Tag Archives: Machine translation

Tekom and EXPERT Hybrid MT Winter School

Pangeanic attended two major events during November, promoting its flexible machine translation technologies to translation experts/LSPs and corporate users. We also took part in the first training event of the EU’s Marie Curie EXPERT program which aims at training young researchers in hybrid machine translation technologies and link up experienced researchers with industry.

Traditional Japanese music Tekom

Traditional Japanese music at Tekom

TAUS' Razheb Choudhury - Manuel (Pangeanic) - Diego Bartolome (TAUYOU)

TAUS’ Razheb Choudhury – Manuel Herranz (Pangeanic) – Diego Bartolome (Tauyou)

Tekom concentrated pretty much on terminology management this year. With machine translation now being mainstream in most LSPs, or being adopted to some degree, we were happy to see that worth of a mouth as a result of practical use of PangeaMT by adopters is the best publicity for a technology developed free-of-chains. Despite typical noise by some developers, more and more LSPs are becoming increasingly interested in owning a technology which empowers them to grow and become technologically savvy, as well as enabling them to design better solutions to their clients, without being technological dependent.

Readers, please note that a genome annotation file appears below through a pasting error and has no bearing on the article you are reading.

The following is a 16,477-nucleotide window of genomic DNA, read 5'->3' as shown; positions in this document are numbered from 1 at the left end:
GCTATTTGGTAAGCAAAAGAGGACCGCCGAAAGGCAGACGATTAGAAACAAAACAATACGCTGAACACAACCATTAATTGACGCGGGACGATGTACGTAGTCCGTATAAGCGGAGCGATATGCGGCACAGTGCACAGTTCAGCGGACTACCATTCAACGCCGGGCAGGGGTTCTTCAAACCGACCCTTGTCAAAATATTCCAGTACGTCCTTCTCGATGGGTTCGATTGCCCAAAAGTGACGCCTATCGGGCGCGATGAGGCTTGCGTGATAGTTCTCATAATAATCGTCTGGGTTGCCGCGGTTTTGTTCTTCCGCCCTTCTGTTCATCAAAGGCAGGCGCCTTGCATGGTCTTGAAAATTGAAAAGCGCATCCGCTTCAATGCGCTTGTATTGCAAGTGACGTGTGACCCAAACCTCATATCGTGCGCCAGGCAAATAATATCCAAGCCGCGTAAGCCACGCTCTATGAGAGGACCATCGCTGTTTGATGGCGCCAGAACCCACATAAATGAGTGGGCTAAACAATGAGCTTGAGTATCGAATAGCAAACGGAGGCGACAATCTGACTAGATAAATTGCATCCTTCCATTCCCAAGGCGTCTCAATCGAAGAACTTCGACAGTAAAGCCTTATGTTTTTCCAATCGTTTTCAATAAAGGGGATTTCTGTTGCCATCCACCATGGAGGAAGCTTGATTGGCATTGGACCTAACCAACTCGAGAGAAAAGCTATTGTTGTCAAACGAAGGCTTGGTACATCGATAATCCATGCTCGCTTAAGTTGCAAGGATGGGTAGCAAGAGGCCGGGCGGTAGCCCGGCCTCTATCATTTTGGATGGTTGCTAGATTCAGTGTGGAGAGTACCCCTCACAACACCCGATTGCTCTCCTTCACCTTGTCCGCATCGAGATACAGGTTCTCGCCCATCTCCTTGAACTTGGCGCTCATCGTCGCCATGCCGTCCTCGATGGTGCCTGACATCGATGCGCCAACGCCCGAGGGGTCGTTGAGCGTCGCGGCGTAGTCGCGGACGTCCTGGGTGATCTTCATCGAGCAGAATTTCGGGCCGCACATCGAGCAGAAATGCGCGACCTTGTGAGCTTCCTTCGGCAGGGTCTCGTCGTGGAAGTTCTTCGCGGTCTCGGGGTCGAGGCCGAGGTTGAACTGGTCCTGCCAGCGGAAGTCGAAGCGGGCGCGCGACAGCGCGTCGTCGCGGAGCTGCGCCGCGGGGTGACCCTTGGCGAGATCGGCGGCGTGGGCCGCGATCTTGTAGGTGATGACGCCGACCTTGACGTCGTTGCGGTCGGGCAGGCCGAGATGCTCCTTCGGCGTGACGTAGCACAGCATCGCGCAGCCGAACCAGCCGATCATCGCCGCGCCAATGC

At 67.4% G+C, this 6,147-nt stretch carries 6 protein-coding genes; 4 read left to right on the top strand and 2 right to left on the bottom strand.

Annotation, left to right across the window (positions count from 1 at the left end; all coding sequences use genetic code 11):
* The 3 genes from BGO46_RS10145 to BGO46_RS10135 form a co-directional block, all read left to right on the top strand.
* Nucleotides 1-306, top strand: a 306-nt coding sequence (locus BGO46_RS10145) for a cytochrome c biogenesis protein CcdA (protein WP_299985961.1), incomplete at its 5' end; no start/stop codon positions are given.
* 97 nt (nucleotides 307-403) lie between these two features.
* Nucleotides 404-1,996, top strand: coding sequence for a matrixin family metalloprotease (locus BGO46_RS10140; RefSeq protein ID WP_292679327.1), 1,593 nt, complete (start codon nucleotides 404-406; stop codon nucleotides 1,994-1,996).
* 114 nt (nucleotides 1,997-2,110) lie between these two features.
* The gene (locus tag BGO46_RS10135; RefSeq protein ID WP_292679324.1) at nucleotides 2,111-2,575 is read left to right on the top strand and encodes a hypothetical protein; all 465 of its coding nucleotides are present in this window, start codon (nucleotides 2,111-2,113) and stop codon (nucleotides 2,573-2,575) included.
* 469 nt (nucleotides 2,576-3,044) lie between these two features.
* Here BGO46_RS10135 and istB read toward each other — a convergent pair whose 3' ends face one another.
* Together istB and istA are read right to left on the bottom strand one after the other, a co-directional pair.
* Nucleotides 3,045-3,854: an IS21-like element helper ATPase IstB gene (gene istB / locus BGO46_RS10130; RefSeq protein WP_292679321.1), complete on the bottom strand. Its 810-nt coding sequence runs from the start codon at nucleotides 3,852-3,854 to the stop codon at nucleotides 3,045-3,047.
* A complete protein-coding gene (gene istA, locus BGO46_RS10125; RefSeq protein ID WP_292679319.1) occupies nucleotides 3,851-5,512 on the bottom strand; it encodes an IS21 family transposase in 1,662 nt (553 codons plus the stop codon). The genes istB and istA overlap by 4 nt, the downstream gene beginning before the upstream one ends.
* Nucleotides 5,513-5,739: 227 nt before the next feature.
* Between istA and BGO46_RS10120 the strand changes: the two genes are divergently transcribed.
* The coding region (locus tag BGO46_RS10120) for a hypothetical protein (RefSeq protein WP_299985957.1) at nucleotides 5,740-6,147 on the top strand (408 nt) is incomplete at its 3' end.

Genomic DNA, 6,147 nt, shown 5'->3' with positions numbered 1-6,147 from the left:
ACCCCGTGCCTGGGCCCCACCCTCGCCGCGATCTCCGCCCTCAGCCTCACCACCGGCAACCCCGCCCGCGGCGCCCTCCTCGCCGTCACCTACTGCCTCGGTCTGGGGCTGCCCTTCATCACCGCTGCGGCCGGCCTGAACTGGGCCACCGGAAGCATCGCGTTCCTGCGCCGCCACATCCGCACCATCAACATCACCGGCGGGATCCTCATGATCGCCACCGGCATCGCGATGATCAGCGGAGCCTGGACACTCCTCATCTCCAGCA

Lucia Specia - Post-Editing

Lucia Specia – Post-Editing Presentation

Pangeanic’s technology has been made available as a powerful platform to language service providers and corporations for some years. This has led the company to become part of national research projects and currently a hosting organization where young and experienced researchers will learn and develop novel hybridation skills in the field. The first event within the EXPERT project was held in Birmingham and organized by Wolverhampton University.  The project brings academia and industry together, and aims at training the next generation of researchers at leading European institutions, research centres and technology companies. Apart from being an accolade to work already done, industrial partners such as Pangeanic will be able to expand machine translation capabilities, language combinations and new hybridation and combination techniques in several areas, making the best of computer-assisted translation and machine translation technologies (example-based, statistical and hybrid approaches) as well as including input from respected figures in post-editing research.

Pangeanic translation technology in the press

Pangeanic’s translation technology developments have often been the focus of international media and think tanks, like TAUS or Localization World, where we have showcased our technologies and Use Cases. Now, Pangeanic’s efficient translation workflows using Moses-based machine translation customized developments have also attracted local media attention.
The prestigious Spanish newspaper ElMundo.es printed a 3-page report with a full description of the company’s history, star use cases and applications, renown machine translation applications and developments.
pangeanic staff

Click here to obtain a free PDF of the article inno14oct.pdf.

Days ago, Valencia’s regional Finance Minister was interviewed by the online newspaper 20minutos. He quoted Pangeanic’s taking part in the Valencian Global program and machine translation technologies as key to create an “innovation ecosystem” that can create “highly qualified jobs” due to its significant technological component. Pangeanic expects to grow its services as a result of taking part in the program and expand its global sales network.